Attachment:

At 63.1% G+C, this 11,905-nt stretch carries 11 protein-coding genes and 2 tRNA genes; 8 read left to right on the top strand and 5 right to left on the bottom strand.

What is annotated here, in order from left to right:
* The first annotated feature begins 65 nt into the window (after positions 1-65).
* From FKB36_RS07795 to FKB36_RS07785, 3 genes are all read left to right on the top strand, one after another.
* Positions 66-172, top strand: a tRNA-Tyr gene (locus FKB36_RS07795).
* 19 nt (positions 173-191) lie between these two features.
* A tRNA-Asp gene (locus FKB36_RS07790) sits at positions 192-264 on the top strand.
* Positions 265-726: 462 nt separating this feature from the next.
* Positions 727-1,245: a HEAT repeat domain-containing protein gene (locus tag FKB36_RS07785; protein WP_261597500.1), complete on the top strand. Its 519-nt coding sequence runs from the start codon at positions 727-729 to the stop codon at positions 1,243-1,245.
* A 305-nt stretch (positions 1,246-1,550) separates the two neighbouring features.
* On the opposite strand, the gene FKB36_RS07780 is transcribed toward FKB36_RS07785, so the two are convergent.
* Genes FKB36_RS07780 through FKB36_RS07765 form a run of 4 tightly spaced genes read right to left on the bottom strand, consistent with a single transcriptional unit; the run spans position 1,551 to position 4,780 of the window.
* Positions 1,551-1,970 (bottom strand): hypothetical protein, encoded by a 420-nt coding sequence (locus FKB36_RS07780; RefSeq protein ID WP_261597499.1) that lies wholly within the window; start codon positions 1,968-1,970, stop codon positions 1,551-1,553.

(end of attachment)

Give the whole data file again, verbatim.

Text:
At 63.1% G+C, this 11,905-nt stretch carries 11 protein-coding genes and 2 tRNA genes; 8 read left to right on the top strand and 5 right to left on the bottom strand.

What is annotated here, in order from left to right:
* The first annotated feature begins 65 nt into the window (after positions 1-65).
* From FKB36_RS07795 to FKB36_RS07785, 3 genes are all read left to right on the top strand, one after another.
* Positions 66-172, top strand: a tRNA-Tyr gene (locus FKB36_RS07795).
* 19 nt (positions 173-191) lie between these two features.
* A tRNA-Asp gene (locus FKB36_RS07790) sits at positions 192-264 on the top strand.
* Positions 265-726: 462 nt separating this feature from the next.
* Positions 727-1,245: a HEAT repeat domain-containing protein gene (locus tag FKB36_RS07785; protein WP_261597500.1), complete on the top strand. Its 519-nt coding sequence runs from the start codon at positions 727-729 to the stop codon at positions 1,243-1,245.
* A 305-nt stretch (positions 1,246-1,550) separates the two neighbouring features.
* On the opposite strand, the gene FKB36_RS07780 is transcribed toward FKB36_RS07785, so the two are convergent.
* Genes FKB36_RS07780 through FKB36_RS07765 form a run of 4 tightly spaced genes read right to left on the bottom strand, consistent with a single transcriptional unit; the run spans position 1,551 to position 4,780 of the window.
* Positions 1,551-1,970 (bottom strand): hypothetical protein, encoded by a 420-nt coding sequence (locus FKB36_RS07780; RefSeq protein ID WP_261597499.1) that lies wholly within the window; start codon positions 1,968-1,970, stop codon positions 1,551-1,553.